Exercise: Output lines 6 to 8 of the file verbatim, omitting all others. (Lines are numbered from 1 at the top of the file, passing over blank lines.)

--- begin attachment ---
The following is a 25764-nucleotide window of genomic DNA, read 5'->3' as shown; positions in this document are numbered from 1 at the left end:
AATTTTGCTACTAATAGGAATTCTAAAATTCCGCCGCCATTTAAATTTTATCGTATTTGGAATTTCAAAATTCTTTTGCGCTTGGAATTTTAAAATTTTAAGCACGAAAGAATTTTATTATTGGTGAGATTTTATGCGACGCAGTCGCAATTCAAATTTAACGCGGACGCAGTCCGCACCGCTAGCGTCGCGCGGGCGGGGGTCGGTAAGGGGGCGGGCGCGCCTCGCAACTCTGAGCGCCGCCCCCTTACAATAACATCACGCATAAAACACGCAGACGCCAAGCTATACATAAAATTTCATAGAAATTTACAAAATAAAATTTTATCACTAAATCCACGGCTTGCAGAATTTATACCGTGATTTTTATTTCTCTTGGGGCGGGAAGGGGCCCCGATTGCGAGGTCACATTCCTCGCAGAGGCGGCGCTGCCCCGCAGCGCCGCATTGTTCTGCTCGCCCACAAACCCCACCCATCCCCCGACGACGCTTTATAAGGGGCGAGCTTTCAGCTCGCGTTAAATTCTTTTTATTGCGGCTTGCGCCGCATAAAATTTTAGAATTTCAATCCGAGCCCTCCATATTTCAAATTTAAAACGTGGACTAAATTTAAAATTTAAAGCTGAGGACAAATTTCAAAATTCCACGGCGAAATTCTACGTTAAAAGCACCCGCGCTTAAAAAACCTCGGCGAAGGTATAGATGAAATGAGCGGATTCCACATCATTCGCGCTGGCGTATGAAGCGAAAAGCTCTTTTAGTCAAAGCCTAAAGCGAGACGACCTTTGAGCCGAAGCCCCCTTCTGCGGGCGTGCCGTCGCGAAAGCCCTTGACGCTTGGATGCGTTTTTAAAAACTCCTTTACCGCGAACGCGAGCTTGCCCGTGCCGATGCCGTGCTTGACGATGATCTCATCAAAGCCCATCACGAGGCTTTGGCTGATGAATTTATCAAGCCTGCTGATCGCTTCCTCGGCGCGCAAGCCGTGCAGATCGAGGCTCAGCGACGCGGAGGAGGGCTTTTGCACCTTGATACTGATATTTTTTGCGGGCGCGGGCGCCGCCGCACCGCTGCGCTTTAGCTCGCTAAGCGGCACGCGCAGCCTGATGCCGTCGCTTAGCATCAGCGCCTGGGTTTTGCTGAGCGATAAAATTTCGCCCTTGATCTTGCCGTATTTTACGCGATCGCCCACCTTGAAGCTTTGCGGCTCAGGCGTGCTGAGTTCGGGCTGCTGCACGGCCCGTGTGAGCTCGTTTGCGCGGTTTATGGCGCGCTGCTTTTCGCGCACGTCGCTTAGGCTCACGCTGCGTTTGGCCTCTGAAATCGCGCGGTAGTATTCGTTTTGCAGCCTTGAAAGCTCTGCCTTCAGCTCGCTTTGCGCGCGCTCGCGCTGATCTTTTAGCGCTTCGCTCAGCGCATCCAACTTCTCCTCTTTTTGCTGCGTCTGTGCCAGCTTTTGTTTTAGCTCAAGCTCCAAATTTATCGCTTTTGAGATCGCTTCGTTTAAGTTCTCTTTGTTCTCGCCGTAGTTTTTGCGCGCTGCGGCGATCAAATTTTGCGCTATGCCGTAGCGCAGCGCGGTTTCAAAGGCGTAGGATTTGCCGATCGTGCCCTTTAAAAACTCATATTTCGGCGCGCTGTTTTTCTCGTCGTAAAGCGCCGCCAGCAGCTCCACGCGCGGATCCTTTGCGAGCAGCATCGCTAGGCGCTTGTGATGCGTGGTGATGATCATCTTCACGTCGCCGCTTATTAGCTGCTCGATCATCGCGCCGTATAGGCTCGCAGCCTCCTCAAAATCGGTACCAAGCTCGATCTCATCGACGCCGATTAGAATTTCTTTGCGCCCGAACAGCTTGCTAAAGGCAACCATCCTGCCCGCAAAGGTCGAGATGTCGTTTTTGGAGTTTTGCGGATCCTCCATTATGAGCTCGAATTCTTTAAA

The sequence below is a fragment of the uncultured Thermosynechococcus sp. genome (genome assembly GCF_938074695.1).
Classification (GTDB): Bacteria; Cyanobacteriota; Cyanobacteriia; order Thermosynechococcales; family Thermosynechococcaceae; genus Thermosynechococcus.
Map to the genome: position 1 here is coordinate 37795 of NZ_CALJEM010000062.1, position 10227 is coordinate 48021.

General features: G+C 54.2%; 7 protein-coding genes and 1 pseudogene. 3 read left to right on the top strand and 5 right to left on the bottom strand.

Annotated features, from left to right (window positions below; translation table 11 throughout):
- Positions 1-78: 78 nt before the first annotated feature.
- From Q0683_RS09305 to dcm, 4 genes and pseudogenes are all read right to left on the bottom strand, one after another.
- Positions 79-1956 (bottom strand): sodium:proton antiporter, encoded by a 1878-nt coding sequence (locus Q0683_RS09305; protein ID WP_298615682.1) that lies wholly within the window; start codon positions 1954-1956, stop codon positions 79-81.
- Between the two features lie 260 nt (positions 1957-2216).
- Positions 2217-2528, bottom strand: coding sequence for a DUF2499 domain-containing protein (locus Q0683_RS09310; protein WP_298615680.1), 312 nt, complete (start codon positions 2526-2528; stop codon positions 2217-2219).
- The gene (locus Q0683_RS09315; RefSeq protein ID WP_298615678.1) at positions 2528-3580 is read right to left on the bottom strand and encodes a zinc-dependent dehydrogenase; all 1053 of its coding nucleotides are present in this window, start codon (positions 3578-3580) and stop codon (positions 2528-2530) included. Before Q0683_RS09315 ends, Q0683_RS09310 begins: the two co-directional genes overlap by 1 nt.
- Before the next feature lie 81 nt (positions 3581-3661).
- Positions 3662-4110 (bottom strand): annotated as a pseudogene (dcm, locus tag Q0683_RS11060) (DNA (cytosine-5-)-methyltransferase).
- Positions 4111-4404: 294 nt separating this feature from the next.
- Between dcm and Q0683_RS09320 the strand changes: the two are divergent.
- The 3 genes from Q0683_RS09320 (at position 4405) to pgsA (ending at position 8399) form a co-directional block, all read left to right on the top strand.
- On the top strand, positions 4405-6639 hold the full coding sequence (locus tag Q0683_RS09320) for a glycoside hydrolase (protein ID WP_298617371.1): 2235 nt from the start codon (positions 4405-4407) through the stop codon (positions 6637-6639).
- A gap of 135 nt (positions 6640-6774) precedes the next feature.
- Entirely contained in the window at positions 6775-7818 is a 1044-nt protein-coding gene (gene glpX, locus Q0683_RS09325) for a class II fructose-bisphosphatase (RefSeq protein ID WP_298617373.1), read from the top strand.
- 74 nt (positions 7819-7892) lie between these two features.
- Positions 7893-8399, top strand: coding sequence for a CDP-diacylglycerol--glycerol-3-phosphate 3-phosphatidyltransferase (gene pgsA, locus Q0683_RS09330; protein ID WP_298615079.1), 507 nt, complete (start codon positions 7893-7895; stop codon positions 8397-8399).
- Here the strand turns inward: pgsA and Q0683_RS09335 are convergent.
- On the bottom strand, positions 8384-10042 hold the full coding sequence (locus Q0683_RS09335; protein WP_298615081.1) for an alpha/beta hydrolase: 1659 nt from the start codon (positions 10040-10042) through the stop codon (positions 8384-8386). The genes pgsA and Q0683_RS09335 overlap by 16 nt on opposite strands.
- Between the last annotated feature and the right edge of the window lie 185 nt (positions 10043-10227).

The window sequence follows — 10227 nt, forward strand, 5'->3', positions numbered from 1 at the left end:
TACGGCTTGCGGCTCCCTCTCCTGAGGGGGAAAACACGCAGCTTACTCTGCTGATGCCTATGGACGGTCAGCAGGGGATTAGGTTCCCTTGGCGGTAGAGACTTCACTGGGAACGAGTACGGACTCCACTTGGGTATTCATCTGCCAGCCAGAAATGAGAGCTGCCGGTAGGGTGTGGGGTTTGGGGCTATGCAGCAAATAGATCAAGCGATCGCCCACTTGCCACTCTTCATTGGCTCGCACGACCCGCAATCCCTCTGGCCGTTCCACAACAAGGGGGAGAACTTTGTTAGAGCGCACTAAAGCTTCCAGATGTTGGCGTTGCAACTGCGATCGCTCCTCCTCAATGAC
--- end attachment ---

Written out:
General features: G+C 54.2%; 7 protein-coding genes and 1 pseudogene. 3 read left to right on the top strand and 5 right to left on the bottom strand.

Annotated features, from left to right (window positions below; translation table 11 throughout):
- Positions 1-78: 78 nt before the first annotated feature.